“These statements, as well as those complimenting Stone and Manafort while disparaging Michael Cohen once Cohen chose to cooperate, support the inference that the President intended to communicate a message that witnesses could be rewarded for refusing to provide testimony adverse to the President and disparaged if they chose to cooperate,” Mueller said.

All the while, Stone said he would never testify against Trump. He was convicted on all charges, but Trump commuted Stone’s three-year prison term and pardoned him before leaving office.

Michael Flynn

A Trump lawyer left a voicemail for the lawyer representing Michael Flynn, Trump’s first national security adviser, on the eve of Flynn’s decision to plead guilty and cooperate with Mueller. Mueller scrutinized the voicemail as potential obstruction by Trump, because his attorney seemed to suggest that Flynn could stay in Trump’s good graces if he stayed friendly with Trump’s team.

“If … there’s information that implicates the President, then we’ve got a national security issue … not only for the President, but for the country,” Trump lawyer John Dowd said. “You know, we need some kind of heads up, just for the sake of protecting all our interests… Remember what we’ve always said about the President and his feelings toward Flynn and that still remains.”

The Mueller report concluded that the “sequence of events could have had the potential to affect Flynn’s decision to cooperate, as well as the extent of that cooperation.”

Flynn cooperated extensively with Mueller, but before his sentencing, he hired pro-Trump lawyers and tried to withdraw his guilty plea. Trump pardoned Flynn in December 2020.

Don McGahn

Trump once ordered his White House Counsel Don McGahn to publicly lie about his efforts to fire Mueller. Federal prosecutors concluded that there was “substantial evidence” that this incident was obstruction of justice, because McGahn was a key witness against Trump, who later gave firsthand testimony about how Trump handled the Russia probe.

James Comey

After Trump fired FBI Director James Comey in 2017, he tweeted a threat, saying Comey “better hope that there are no tapes of our conversations before he starts leaking to the press!” Comey later said this inspired him to disclose details of his meetings with Trump, in hopes of triggering an investigation. Comey’s firing was investigated by Mueller as potential obstruction of justice.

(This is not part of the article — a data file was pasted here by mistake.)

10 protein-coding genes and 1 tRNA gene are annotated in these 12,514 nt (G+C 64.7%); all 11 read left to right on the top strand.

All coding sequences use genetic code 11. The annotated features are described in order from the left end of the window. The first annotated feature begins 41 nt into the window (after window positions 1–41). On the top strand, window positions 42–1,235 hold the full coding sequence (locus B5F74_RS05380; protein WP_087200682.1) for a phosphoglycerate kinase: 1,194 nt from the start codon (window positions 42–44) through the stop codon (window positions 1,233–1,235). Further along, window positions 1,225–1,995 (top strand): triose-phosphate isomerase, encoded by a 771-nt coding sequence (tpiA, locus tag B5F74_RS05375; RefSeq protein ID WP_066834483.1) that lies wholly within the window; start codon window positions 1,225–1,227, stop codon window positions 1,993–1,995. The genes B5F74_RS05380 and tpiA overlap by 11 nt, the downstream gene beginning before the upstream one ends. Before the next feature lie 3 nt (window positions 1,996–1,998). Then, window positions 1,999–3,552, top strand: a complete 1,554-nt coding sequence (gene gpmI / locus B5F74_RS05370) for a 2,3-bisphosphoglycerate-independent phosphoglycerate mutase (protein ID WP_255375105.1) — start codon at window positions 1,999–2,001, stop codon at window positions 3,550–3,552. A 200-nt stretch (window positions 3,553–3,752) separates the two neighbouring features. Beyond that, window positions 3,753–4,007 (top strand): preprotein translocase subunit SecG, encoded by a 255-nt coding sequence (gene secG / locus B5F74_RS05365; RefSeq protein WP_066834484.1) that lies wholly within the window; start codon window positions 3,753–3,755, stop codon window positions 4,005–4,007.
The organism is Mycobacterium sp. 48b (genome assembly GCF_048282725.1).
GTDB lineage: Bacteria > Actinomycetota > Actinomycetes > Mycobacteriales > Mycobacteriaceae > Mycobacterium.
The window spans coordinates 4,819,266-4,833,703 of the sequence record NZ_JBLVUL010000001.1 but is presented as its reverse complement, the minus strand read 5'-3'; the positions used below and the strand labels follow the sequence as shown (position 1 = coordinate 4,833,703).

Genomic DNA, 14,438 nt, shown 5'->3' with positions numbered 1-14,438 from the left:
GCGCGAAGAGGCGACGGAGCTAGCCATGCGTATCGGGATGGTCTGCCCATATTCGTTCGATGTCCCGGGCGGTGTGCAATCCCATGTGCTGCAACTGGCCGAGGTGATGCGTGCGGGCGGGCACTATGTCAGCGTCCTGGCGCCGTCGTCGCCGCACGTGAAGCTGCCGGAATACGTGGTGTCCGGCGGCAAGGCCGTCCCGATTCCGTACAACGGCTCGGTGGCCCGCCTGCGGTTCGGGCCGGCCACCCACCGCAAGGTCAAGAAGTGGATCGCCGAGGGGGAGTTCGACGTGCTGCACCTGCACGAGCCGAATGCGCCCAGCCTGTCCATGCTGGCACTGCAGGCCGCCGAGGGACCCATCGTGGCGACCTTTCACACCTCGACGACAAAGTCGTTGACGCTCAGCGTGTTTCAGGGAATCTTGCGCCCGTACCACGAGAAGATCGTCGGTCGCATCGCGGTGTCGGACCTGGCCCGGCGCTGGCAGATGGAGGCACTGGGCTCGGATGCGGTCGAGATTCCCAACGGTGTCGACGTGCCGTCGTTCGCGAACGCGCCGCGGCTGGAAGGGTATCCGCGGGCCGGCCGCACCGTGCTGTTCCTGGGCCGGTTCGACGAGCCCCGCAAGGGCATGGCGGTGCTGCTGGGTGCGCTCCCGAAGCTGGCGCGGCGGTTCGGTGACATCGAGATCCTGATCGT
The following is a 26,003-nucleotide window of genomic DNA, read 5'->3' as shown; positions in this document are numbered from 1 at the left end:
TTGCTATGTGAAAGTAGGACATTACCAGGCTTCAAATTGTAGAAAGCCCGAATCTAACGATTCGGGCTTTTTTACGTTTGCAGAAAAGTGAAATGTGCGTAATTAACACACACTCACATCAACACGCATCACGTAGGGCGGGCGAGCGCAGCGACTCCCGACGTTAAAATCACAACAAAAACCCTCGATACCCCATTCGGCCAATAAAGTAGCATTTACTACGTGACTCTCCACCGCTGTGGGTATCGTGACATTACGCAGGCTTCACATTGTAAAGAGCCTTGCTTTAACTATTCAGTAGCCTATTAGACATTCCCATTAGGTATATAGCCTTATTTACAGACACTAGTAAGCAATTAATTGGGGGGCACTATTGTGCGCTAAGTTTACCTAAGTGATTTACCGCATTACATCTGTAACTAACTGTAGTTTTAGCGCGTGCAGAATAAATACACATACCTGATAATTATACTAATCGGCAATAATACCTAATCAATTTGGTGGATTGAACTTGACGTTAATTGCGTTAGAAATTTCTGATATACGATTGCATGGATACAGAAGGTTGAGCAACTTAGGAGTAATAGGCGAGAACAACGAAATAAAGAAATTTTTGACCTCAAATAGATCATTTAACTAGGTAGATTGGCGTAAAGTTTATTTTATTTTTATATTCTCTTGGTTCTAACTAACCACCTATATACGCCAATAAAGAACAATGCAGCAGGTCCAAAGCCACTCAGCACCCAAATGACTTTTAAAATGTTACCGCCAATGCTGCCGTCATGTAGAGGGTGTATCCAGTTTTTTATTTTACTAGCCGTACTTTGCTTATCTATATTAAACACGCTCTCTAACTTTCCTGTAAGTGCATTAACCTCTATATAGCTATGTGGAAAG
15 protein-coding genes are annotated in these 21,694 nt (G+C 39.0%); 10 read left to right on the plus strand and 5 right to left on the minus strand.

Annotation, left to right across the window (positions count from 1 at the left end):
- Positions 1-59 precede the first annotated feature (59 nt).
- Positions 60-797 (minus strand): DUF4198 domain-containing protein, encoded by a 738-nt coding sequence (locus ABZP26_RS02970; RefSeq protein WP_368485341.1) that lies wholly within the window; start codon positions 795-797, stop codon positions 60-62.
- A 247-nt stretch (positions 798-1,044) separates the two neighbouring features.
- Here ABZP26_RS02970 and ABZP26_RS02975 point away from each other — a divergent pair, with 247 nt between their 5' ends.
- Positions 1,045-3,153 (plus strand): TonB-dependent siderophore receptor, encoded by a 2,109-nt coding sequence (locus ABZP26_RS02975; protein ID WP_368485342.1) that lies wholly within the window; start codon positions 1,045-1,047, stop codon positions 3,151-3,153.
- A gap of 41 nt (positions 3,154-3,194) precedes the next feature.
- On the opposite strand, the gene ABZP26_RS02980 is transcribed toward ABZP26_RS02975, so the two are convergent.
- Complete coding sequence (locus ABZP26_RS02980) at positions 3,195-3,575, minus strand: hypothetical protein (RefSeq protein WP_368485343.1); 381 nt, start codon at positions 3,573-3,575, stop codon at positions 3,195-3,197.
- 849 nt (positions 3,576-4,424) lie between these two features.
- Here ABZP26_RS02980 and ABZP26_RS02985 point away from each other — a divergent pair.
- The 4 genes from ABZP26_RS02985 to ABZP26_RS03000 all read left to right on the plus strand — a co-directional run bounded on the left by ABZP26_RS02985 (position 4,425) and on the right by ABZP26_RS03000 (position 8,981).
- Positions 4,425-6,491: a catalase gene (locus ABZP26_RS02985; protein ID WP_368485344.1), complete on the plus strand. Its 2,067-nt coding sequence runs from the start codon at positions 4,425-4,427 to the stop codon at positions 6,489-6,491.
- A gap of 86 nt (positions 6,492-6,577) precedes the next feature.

John Bolton

Trump lashed out at former national security adviser John Bolton in 2019, after Bolton revealed damning revelations in his book about Trump’s attempts to solicit political favors from Ukraine. Trump publicly accused Bolton of divulging “classified national security” secrets in his memoir, accused Bolton of lying, and repeatedly said that he believed Bolton should be prosecuted.

The Trump-era Justice Department soon did exactly what Trump called for – investigators launched a criminal probe and filed a lawsuit seeking to block Bolton’s book from publication. Bolton claimed he was being politically targeted. The lawsuit and probe were dropped in 2021.

Marie Yovanovitch

Trump tweeted personal attacks against Marie Yovanovitch, the former US ambassador to Ukraine, while she testified to Congress during his first impeachment about her untimely ouster from Kyiv. She said the tweets were “very intimidating.” At Trump’s impeachment trial, the House Democratic impeachment managers said this was part of his “campaign of witness intimidation.”

The Ukraine whistleblower

Throughout Trump’s first impeachment, he publicly threatened “the whistleblower,” the US intelligence official who filed the original complaint about Trump’s politicized dealings with Ukraine. Trump goaded the press to reveal the whistleblower’s identity, and said they were “close to a spy” who should be tried for treason, which is punishable by the death penalty.

The still-unidentified whistleblower’s lawyers said these comments put their client in danger.

Other impeachment witnesses

After Trump was acquitted at his first Senate trial, he quickly retaliated against some of the key players who cooperated with the House Democrats’ inquiry or publicly testified against him.

He dismissed Lt. Col. Alexander Vindman from his position as the top Ukraine expert at the National Security Council. Trump also dismissed Vindman’s brother, who was also a National Security Council staffer, even though he had nothing to do with the impeachment proceedings.

Trump also fired Gordon Sondland, the US ambassador to the European Union. Sondland and Vindman directly implicated Trump in the pressure campaign to have Ukrainian President Volodymyr Zelensky announce that then-candidate Joe Biden was under investigation for corruption.

After he was acquitted, Trump also fired Michael Atkinson, the intelligence community inspector general who passed along the original whistleblower complaint to Congress, as required by law.